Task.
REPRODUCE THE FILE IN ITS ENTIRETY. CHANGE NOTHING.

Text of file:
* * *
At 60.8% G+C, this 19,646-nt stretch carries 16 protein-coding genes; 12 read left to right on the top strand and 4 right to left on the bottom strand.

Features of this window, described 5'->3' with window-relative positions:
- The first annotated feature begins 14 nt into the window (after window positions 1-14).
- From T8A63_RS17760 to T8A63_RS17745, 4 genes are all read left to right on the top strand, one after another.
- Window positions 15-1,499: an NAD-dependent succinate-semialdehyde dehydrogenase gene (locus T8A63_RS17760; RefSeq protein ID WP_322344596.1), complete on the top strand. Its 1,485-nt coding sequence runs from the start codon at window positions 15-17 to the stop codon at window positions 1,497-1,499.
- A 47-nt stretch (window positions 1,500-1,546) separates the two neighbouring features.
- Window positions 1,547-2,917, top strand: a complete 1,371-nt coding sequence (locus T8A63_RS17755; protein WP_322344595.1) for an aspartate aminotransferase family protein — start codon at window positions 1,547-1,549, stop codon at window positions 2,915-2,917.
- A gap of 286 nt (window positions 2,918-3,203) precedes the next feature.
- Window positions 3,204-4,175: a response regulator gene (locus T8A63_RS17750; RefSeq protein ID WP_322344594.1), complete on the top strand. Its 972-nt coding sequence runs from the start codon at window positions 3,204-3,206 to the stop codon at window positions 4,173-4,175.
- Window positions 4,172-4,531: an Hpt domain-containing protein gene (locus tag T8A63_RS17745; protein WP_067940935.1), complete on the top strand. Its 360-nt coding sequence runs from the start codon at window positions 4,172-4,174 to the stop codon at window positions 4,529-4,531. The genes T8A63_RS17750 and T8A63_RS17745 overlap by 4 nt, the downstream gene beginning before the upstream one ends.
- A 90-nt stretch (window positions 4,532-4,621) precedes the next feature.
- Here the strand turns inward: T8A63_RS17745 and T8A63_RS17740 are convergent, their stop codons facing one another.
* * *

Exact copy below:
At 60.8% G+C, this 19,646-nt stretch carries 16 protein-coding genes; 12 read left to right on the top strand and 4 right to left on the bottom strand.

Features of this window, described 5'->3' with window-relative positions:
- The first annotated feature begins 14 nt into the window (after window positions 1-14).
- From T8A63_RS17760 to T8A63_RS17745, 4 genes are all read left to right on the top strand, one after another.
- Window positions 15-1,499: an NAD-dependent succinate-semialdehyde dehydrogenase gene (locus T8A63_RS17760; RefSeq protein ID WP_322344596.1), complete on the top strand. Its 1,485-nt coding sequence runs from the start codon at window positions 15-17 to the stop codon at window positions 1,497-1,499.
- A 47-nt stretch (window positions 1,500-1,546) separates the two neighbouring features.
- Window positions 1,547-2,917, top strand: a complete 1,371-nt coding sequence (locus T8A63_RS17755; protein WP_322344595.1) for an aspartate aminotransferase family protein — start codon at window positions 1,547-1,549, stop codon at window positions 2,915-2,917.
- A gap of 286 nt (window positions 2,918-3,203) precedes the next feature.
- Window positions 3,204-4,175: a response regulator gene (locus T8A63_RS17750; RefSeq protein ID WP_322344594.1), complete on the top strand. Its 972-nt coding sequence runs from the start codon at window positions 3,204-3,206 to the stop codon at window positions 4,173-4,175.
- Window positions 4,172-4,531: an Hpt domain-containing protein gene (locus tag T8A63_RS17745; protein WP_067940935.1), complete on the top strand. Its 360-nt coding sequence runs from the start codon at window positions 4,172-4,174 to the stop codon at window positions 4,529-4,531. The genes T8A63_RS17750 and T8A63_RS17745 overlap by 4 nt, the downstream gene beginning before the upstream one ends.
- A 90-nt stretch (window positions 4,532-4,621) precedes the next feature.
- Here the strand turns inward: T8A63_RS17745 and T8A63_RS17740 are convergent, their stop codons facing one another.